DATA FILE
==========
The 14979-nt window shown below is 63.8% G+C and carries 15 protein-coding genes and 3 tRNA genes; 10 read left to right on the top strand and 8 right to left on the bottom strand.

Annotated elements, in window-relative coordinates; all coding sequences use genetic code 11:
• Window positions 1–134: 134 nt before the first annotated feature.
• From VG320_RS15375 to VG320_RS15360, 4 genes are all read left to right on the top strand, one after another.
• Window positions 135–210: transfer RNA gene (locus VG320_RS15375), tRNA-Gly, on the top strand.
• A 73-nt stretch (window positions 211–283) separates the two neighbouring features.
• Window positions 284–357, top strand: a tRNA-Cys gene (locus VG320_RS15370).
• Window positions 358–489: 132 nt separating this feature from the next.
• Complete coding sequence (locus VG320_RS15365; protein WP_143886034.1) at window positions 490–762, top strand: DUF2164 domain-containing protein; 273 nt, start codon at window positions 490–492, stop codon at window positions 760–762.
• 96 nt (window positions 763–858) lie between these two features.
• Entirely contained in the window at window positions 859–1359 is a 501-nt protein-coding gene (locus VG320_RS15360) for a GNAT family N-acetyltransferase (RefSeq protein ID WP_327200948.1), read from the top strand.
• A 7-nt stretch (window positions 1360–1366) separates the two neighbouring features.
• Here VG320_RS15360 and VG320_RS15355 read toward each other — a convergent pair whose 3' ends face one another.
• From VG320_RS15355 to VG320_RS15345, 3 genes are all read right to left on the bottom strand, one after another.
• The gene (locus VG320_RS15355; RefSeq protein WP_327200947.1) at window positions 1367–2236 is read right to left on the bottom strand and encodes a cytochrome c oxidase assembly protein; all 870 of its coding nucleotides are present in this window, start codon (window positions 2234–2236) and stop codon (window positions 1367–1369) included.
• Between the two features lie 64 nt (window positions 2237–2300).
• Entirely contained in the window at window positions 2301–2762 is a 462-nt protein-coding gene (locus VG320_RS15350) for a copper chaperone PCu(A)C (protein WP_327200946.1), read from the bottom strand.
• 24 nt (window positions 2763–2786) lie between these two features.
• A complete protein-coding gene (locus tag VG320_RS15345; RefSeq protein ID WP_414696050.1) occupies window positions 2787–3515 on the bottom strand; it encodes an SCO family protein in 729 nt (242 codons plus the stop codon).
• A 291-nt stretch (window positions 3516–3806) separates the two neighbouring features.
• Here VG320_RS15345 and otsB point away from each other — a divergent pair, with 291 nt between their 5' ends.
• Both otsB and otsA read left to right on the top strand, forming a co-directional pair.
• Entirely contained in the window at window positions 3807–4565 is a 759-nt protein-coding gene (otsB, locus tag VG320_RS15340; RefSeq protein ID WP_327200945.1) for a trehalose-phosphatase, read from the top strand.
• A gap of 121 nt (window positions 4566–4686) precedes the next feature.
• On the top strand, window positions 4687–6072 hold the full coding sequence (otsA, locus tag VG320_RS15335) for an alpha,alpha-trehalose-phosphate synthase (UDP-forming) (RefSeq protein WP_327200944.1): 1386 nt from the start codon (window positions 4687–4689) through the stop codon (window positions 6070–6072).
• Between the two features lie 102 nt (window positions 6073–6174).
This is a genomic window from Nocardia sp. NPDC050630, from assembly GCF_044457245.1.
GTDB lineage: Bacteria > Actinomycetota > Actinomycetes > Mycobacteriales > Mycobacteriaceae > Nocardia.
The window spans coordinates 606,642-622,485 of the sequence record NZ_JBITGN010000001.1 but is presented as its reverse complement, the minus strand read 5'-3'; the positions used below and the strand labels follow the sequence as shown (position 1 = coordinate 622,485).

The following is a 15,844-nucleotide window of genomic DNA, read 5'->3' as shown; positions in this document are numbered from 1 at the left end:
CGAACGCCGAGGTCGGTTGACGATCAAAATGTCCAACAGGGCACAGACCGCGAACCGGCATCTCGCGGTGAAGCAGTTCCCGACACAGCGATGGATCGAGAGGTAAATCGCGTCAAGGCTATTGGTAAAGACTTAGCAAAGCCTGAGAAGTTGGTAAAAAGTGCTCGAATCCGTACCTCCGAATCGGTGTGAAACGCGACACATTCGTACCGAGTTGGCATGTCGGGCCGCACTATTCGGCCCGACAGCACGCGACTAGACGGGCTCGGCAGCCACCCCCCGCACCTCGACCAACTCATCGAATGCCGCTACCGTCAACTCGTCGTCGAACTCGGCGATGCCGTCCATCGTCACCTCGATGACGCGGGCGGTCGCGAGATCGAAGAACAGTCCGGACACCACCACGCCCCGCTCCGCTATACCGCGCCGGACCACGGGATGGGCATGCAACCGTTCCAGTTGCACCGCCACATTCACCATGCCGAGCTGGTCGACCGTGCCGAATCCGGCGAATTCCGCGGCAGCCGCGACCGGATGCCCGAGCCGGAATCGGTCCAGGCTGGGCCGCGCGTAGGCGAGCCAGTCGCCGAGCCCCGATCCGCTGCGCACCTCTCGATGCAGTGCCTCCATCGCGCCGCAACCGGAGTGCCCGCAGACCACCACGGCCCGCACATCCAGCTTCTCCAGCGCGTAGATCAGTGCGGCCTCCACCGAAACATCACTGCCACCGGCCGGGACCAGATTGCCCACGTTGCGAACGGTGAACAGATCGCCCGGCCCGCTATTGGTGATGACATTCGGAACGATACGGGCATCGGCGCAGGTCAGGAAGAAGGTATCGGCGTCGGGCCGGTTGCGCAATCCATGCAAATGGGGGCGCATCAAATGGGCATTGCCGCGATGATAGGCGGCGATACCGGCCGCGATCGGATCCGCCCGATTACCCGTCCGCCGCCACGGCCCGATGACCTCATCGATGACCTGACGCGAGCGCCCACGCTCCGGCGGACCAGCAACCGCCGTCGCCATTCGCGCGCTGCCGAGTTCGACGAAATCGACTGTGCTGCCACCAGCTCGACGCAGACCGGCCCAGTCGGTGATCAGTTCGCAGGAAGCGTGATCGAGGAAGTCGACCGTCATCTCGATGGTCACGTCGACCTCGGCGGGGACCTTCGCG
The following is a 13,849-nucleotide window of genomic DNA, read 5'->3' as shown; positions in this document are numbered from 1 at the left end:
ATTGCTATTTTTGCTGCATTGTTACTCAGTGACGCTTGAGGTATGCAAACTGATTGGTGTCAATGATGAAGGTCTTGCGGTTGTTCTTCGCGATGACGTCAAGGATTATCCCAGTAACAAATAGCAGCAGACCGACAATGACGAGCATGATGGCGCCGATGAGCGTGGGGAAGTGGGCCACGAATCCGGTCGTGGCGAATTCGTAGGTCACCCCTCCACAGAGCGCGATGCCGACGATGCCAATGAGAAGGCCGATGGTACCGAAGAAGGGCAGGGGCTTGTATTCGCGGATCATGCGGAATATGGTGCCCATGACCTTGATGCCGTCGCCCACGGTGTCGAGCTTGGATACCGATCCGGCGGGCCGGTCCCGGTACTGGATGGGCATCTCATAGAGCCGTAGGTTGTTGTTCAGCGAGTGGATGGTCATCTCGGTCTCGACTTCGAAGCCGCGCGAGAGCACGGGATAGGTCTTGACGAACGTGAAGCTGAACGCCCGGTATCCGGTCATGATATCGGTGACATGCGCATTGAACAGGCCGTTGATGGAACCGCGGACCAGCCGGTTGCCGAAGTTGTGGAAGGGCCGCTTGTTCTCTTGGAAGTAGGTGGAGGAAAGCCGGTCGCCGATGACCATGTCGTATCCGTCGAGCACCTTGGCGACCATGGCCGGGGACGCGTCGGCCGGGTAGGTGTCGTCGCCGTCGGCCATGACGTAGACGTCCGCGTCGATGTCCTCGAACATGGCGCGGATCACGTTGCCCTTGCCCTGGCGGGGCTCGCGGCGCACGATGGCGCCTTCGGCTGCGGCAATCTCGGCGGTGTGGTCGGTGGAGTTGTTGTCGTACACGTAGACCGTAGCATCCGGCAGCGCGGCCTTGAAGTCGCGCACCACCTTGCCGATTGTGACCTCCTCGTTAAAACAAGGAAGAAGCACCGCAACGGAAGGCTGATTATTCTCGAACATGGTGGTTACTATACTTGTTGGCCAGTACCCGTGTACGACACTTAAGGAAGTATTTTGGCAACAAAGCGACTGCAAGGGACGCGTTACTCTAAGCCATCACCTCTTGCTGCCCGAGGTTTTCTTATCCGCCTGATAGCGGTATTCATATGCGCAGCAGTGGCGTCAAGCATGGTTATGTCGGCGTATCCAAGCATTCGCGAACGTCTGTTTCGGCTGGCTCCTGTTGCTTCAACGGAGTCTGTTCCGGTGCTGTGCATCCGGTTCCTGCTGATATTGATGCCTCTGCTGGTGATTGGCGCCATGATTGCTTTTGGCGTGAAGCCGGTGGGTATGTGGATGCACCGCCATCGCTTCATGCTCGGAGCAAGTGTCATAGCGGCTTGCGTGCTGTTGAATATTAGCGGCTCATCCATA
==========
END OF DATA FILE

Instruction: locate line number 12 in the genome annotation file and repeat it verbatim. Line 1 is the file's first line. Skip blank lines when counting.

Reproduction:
• A 7-nt stretch (window positions 1360–1366) separates the two neighbouring features.